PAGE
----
Something in music: origin
One evening at a hot, trendy L.A. nightclub on a rare solo outing, yours truly found himself standing alone at the bar preparing to review the upcoming act. Before he had taken more than a few notes, however, he was bookended by a pair of vivacious vixens who insisted on engaging your rockin’ writer in cozy conversation. Strangely, the subject of “marriage” arose.
One of the young ladies noted that when a gal is about to get hitched she needs “something old, something new, something borrowed and something blue.” Your provocative penman was immediately inspired. After all, those very same terms could be applied to music too: “Something old” or classic, “something new” or recently released, “something borrowed”, a cover, and “something blue”, a blues song or a song with “blue” in the title. The rest is history.
‘Something’ in Music 152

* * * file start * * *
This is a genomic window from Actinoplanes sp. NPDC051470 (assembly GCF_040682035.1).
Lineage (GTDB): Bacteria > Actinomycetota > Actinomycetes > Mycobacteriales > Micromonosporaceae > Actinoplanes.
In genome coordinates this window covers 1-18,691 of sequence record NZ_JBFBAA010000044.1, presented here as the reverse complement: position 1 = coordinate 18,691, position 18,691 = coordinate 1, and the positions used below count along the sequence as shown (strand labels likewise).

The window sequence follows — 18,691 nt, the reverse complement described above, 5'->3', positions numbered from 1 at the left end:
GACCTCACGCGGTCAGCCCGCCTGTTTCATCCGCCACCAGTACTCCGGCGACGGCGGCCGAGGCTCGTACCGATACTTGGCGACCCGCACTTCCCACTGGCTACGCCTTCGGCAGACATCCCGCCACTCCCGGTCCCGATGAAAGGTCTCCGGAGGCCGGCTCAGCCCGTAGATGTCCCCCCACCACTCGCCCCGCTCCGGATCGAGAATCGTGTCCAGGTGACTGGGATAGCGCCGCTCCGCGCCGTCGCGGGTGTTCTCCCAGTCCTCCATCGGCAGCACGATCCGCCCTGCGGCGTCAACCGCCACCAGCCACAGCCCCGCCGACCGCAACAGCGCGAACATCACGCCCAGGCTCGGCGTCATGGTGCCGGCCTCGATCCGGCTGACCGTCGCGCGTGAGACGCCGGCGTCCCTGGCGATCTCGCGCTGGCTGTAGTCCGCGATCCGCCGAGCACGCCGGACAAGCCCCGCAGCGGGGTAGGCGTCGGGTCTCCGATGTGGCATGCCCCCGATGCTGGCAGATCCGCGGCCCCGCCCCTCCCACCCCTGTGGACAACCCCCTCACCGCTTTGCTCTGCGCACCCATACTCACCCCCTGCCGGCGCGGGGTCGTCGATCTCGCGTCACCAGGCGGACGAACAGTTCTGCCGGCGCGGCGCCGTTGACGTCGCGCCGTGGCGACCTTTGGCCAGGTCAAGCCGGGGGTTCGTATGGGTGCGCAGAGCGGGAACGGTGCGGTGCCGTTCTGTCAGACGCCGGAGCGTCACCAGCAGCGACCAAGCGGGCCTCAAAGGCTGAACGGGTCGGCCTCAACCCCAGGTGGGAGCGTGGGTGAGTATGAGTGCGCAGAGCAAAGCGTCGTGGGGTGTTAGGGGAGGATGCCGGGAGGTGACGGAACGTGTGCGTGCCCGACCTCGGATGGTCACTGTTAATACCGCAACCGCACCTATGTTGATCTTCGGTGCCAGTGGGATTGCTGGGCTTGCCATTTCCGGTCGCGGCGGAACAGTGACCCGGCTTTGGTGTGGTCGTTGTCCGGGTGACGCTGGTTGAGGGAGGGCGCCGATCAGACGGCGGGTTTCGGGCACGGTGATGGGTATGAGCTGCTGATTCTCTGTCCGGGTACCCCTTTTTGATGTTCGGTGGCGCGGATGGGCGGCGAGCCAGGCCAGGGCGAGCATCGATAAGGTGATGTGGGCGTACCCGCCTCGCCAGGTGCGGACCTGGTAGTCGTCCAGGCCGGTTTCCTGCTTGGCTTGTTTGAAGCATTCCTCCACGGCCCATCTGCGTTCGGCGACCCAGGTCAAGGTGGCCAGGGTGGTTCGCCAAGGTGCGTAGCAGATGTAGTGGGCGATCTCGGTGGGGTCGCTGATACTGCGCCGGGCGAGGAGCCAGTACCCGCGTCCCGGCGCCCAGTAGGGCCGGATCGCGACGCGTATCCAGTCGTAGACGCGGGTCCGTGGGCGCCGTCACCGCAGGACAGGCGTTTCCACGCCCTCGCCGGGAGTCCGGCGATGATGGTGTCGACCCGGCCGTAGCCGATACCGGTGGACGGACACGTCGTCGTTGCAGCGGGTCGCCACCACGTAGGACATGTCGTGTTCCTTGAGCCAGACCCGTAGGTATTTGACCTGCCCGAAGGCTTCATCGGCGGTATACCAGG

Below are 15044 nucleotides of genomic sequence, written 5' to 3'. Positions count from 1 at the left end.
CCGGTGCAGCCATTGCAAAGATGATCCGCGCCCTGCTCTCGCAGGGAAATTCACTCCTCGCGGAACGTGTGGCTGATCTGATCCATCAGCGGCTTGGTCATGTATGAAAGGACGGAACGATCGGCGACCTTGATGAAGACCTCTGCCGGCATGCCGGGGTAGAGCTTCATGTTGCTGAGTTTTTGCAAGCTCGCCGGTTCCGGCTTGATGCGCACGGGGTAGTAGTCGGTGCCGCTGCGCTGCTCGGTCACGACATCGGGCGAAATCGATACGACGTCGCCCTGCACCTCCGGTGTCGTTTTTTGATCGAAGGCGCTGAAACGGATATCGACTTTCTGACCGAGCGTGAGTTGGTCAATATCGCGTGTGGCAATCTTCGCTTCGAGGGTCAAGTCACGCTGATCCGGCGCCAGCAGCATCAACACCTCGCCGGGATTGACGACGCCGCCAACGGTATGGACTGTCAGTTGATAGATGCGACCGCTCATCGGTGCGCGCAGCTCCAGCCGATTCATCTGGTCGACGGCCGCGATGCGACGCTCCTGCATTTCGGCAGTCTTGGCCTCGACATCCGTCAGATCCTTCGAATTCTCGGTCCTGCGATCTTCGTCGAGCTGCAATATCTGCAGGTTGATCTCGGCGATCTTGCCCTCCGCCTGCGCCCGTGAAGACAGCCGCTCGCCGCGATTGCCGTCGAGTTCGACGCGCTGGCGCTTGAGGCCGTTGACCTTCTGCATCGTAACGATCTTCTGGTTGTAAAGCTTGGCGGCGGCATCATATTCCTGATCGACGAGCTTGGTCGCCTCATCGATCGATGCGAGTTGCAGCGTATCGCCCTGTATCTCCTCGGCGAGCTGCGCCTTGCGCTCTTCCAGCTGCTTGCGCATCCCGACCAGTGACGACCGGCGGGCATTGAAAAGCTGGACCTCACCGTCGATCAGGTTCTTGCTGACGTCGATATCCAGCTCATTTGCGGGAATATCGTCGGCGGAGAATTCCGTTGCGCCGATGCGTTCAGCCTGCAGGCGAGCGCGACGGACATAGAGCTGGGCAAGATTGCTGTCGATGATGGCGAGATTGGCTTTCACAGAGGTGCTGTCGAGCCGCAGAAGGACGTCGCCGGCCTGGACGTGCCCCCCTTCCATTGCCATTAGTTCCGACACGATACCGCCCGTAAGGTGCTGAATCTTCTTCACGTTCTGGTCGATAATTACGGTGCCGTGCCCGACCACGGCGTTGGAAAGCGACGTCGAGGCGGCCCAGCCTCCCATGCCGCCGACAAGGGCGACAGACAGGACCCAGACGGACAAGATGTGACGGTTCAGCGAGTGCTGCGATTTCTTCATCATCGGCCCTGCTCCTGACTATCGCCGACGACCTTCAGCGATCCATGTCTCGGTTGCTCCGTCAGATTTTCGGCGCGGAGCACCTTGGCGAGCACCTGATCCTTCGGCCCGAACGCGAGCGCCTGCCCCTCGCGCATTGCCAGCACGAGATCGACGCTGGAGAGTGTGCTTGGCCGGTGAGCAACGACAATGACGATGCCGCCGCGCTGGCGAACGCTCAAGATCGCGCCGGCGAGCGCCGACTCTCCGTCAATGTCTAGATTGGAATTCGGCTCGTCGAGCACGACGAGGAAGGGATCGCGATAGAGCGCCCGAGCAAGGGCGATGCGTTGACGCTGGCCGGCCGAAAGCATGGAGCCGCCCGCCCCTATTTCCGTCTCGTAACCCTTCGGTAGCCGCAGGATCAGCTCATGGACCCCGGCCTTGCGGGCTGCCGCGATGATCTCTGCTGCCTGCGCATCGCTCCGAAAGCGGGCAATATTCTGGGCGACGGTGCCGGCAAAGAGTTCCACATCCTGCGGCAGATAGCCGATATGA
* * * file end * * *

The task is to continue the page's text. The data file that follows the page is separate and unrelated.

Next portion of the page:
Our “something old” this edition is the classic cut “Strange Magic” recorded by the Brit rock band Electric Light Orchestra or ELO. It was written by frontman Jeff Lynne. The song first appeared on the group’s 1975 platter Face the Music. It was also released as a single in 1976.
Our “something new” for this edition is the new song “Isiphithiphithi” by the amapiano artist Mahlobo. He is based in Durban, in the province of KwaZulu-Natal in South Africa. He produced and appears on this new track which also features Chairman and B.K. This number is included on his EP titled Bambelela.
Our “something borrowed” this time is the song “Summer of 69” first recorded by Canadian musician Bryan Adams. It was co-written by Adams and Canadian songwriter Jim Vallance. The song originally appeared on his 1985 vinyl Reckless.
This unique informal audio adaptation is by Oregon-based Hawaiian ukulele entertainer Sonny K. It was recorded live, outdoors earlier this month. K. enjoys covering familiar tunes on his ukulele.
Finally, our “something blue” this time is the song “Let Me Play With Your Poodle” recorded by Texas-based country blues singer-songwriter and musician Lightnin’ Hopkins. It was written by American blues musician Tampa Red in 1942. Hopkins recorded it in 1947. It was released as a single the following year.